What do you see here? Just some sand?
This could easily be a close-up photo of a tiny patch of beach. Or it could just be a macro image of the grains in a child's sandbox, with bucket and spade just out of shot. But it's neither. Sure, it's sand, but it's Martian sand. Think about that for a moment: We're looking at a microscopic observation of the grains of sand on another planet.
NASA's Mars rover Curiosity, which has been exploring Mars since 2012, is currently driving up a mountain on Mars in the middle of the vast Gale Crater, seeking out evidence of past (and present) habitable environments on the Red Planet. And along the way, the awesome six-wheeled robot has encountered dark sand dunes, so mission scientists decided the rover should check out the 2-storey-high "Bagnold Dunes.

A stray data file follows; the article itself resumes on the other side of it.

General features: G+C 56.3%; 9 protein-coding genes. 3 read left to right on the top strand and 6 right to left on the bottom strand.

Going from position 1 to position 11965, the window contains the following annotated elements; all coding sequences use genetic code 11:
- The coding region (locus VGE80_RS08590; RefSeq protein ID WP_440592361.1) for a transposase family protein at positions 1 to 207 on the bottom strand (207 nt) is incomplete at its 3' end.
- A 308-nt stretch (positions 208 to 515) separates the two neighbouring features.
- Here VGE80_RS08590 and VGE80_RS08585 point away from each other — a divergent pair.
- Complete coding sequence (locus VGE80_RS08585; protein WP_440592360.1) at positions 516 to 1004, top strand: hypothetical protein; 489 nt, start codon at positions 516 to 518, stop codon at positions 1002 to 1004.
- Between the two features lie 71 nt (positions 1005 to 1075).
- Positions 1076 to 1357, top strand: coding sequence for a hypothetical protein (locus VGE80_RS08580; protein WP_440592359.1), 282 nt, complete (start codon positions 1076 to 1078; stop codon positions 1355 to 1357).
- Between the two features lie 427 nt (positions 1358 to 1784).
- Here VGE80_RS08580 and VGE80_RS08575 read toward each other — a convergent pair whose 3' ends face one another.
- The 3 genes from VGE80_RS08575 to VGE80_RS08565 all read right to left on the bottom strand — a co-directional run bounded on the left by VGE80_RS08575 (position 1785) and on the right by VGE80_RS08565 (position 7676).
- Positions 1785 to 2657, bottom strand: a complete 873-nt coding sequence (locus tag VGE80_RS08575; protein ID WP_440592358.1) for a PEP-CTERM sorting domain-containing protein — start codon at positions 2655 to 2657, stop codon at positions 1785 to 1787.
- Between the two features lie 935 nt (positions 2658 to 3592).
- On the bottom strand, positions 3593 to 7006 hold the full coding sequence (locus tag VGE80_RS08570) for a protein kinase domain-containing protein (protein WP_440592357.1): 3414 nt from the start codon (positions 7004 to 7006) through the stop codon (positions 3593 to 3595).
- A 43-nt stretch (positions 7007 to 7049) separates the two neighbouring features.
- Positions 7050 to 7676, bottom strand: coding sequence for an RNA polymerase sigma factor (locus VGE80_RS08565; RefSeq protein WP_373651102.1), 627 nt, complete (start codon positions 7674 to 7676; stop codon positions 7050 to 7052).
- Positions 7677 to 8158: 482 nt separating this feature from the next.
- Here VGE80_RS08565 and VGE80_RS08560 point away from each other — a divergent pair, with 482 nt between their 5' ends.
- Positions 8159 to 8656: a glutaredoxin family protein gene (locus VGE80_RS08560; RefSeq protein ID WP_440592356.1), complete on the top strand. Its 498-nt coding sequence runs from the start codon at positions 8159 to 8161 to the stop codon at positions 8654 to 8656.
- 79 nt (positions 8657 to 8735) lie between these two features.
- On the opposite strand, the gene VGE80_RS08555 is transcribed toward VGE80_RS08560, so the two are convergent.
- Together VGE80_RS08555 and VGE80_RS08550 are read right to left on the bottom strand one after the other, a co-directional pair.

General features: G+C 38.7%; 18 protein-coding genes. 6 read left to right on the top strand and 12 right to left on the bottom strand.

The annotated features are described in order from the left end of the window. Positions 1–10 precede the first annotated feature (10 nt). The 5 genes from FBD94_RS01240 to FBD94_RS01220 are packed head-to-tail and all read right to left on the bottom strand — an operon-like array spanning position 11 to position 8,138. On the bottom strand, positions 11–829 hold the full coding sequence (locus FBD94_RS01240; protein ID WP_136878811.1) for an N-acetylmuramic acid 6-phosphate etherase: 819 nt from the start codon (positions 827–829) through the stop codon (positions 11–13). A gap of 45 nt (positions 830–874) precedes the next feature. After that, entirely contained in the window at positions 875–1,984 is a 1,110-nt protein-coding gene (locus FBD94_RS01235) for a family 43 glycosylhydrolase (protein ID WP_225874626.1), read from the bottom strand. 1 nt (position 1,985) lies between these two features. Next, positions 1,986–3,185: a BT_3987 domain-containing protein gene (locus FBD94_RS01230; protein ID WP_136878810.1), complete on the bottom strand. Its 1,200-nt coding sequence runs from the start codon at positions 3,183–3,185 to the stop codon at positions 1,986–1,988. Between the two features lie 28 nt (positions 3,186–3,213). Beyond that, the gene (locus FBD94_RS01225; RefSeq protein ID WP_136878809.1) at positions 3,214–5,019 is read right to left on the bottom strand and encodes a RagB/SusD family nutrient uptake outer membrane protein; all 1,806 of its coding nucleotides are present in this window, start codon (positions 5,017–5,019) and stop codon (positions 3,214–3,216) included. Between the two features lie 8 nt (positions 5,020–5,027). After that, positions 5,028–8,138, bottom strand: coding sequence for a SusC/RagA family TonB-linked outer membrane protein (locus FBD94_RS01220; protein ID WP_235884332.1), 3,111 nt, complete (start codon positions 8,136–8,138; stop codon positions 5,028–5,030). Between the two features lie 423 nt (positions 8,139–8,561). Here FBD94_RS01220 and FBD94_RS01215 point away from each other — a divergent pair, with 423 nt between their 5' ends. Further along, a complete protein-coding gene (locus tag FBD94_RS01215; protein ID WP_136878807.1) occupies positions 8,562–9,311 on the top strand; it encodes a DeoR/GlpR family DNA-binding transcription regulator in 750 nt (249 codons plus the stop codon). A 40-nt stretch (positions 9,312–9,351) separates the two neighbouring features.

Taken on Sol 1184 of the mission (Dec. 5), this image shows a close-up of the dunes' sand grains, taken by Curiosity's Mars Hand Lens Imager (MAHLI) camera. Observations such as these help scientists understand mineral composition of sand on Mars, and how the dunes, particularly active ones like the Bagnold Dunes, evolve.